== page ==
Has anyone ever had an encounter with a shark while swimming in the ocean?
If you did, please explain in detail what happened and how you managed to escape. Also, how deep was the water that you were in?
- walmeisLv 79 years agoFavorite Answer
I have been on scuba hundreds of times with sharks, as well as swimming in the ocean or snorkeling with them around.
Mostly, they are just like any other fish: minding their own business, looking for food. If something they don't care for (like humans) comes too close to them, they move away.
Being around them when blood is in the water is not a big deal. In Honduras, I participated in a scuba-based shark feeding. The outfitter took a five gallon bucket of fish parts to the bottom of the Gulf of Mexico in about 40 or 50 feet of water while 12 or so divers watched from 15 or 20 feet away. As soon as the sealed bucket was opened, a lot of reef sharks swam in for a nibble of the fish. One shark bumped my arm in the frenzy, but only because two other sharks unexpectedly pushed him (or her?) out of the way. We were advised to keep arms and fingers close to our bodies to minimize the possibility of them being mistaken for a dead fish part. It had been a long time since there was an incident, even though they do this one or two times per day—for many years.
The most unexpected encounter I had was entering a shipwreck, which was mostly a hull, in the Florida Keys and not completely submerged, so the sun caused the water inside to be very warm, like 95°F/35°C which apparently about 500 nurse sharks were attracted to. As soon as I went in, they all decided they wanted out. It seemed they were rushing me, but in fact they were trying to go around me. Once I lay flat outside the opening, they quickly all vanished. Their lack of displacement induced a brief current which washed me into the wreck. This was about five feet of water.
Near Darwin Island, in the Galapagos is well-named Shark Alley. Every time of the dozen or so times I have been there I see anywhere from 1200 to 3000 sharks hanging out a foot or two above the white sandy bottom at about 90 or 100 feet deep in usually chilly water. I think these were six gill, mostly in the six to eight foot long range. They didn't move when I swam to them and photographed with a flash camera or shot video, at least until I got very close, like four feet away. Then they would move away a tiny bit.
The most exciting encounter I had was meeting a white tip reef shark off Vancouver Island (Barkley Sound) in low visibility water about 70 feet deep. He became boxed in a depression in rock reef, and I blocked off his exit when he first saw me. He swam vigorously one direction, stopped short of one rock, then went the other way. He was moving so fast, I popped up five or eight feet with excitement, and then he swam underneath and to open water.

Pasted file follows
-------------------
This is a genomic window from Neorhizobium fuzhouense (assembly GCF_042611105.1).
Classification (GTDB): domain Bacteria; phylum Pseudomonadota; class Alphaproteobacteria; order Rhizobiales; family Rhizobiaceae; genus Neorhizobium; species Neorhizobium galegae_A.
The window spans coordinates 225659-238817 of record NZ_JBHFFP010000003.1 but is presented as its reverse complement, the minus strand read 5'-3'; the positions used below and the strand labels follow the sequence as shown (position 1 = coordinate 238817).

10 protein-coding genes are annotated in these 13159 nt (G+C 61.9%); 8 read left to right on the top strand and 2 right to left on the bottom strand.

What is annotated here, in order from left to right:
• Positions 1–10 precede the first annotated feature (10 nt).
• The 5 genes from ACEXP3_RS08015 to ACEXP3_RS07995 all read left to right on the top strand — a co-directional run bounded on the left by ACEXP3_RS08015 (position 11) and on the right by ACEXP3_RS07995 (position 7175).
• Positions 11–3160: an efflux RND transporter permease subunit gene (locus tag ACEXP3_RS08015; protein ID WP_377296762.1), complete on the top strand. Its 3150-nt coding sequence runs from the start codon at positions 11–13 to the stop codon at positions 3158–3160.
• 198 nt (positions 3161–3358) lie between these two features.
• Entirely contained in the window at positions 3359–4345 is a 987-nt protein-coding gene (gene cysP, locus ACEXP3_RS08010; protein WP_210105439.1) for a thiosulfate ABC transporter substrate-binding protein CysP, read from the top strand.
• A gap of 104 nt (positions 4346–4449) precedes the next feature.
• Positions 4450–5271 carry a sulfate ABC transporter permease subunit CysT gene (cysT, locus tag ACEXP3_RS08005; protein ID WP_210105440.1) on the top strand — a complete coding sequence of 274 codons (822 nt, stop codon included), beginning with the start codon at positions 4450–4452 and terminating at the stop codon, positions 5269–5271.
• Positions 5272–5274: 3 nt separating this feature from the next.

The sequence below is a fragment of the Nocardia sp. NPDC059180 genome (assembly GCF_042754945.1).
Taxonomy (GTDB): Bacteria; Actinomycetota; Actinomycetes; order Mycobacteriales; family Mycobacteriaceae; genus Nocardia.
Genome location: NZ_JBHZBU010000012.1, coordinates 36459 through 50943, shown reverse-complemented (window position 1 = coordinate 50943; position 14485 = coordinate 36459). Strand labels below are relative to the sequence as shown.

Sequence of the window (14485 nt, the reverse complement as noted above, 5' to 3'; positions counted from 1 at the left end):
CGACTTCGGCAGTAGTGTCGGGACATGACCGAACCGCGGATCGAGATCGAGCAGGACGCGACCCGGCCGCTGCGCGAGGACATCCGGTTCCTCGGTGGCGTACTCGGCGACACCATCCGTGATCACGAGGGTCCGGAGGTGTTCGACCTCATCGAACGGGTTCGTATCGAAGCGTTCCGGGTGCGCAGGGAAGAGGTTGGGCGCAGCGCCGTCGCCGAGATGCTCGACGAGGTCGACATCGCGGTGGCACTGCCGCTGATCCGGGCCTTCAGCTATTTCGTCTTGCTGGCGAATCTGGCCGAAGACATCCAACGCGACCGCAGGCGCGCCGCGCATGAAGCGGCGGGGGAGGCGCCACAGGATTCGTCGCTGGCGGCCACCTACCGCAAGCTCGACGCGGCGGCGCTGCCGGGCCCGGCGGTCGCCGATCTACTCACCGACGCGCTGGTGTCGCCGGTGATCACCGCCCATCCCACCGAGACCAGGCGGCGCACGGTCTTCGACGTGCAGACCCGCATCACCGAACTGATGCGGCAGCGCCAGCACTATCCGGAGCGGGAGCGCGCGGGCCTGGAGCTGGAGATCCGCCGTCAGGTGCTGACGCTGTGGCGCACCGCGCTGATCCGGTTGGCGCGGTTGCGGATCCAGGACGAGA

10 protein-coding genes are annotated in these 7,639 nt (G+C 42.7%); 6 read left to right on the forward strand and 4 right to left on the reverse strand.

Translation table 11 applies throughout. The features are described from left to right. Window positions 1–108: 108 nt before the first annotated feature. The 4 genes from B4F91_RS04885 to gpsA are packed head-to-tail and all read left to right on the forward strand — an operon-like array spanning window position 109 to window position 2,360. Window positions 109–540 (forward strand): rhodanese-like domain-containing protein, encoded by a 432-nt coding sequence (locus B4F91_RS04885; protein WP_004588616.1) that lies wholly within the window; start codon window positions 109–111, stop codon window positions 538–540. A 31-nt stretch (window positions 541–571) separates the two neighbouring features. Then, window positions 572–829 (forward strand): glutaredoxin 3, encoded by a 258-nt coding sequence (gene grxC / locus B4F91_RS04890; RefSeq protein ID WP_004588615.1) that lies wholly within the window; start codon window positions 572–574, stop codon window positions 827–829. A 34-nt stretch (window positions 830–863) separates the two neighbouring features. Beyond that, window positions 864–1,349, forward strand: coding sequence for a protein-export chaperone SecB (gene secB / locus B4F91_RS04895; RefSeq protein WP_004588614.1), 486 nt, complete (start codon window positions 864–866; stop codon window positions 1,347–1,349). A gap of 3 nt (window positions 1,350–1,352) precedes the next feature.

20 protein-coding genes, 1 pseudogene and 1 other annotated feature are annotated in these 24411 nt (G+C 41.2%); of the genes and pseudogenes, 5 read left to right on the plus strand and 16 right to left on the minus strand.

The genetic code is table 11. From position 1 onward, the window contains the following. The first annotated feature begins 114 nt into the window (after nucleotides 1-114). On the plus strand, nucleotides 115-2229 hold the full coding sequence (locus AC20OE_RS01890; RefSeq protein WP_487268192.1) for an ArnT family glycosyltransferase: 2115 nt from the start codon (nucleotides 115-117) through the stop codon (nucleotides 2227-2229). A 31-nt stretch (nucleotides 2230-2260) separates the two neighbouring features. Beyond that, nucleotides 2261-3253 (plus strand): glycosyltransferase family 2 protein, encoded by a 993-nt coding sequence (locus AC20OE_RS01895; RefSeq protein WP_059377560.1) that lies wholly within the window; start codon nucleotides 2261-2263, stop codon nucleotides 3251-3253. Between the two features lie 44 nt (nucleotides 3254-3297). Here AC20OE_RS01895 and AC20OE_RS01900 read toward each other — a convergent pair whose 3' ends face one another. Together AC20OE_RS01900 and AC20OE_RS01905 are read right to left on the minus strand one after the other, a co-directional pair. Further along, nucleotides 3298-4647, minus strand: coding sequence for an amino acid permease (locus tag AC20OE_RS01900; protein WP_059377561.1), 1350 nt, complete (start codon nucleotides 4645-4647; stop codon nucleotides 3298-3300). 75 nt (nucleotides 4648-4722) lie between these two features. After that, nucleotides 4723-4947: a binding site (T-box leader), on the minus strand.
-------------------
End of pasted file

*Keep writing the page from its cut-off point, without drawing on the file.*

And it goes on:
If your source of information about shark behavior is the mass media, you have been seriously miseducated. Of the 300 known species of sharks, only four have been known to attack humans, and most of those which were not provoked are thought to be cases of mistaken identity. That is, humans were acting like dying prey in murky conditions.Source(s): thousands of scuba dives thousands of hours swimming and snorkeling in oceans
- DougLv 59 years ago
How did I manage to "escape"? I continued to dive as normal, and exited the water according to my original plan. I am just upset that the shark didn't stick around for longer.
I have been diving with sharks from 20 feet deep to 130 feet deep. There have been dives (Galapagos Islands) that I stopped counting the sharks in a single school when I reached 100, and those were the sharks that I could see.
- archonLv 43 years ago
There are sharks interior the SF bay and individuals have been attacked till now. via fact of this while swim golf equipment and such that swim from Alcatraz to the shore many times have spotters in boats inclusive of them. I even understand a individual who have been given bit on the top and face from an incredible white shark some years in the past. he became into abalone diving north of San Francisco.
- 9 years ago
don't worry about sharks. I just went to the abaco's in the bahamas and dove with 8 to 10 foot reef sharks. They were around 20 to 40 feet and they notice you but just continue swimming on. As a matter of fact if you go after them they swim away the only time you actually have to worry is when there is blood around, i know it sounds cliche but it is actually true. Don't worry about it. they don't care for youSource(s): went diving with them less then a week ago
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- 9 years ago
i have. it was deep water, maybe 20,30 feet. it wasn't a huge shark, but it was big enough to where it could injure me badly. all i did was start swimming back. i panicked and dove underwater to swim faster, but that made things worse, and the shark launched toward me, i was lucky because it didnt grab my entire leg, just my foot. i just poked its eyes and punched its nose, then it let go and i swam back to shore. but getting attacked by a shark is a once in a lifetime thing. they dont eat humans, they only attack because they mistake us for something else, like a seal. so you dont have to worry about sharks.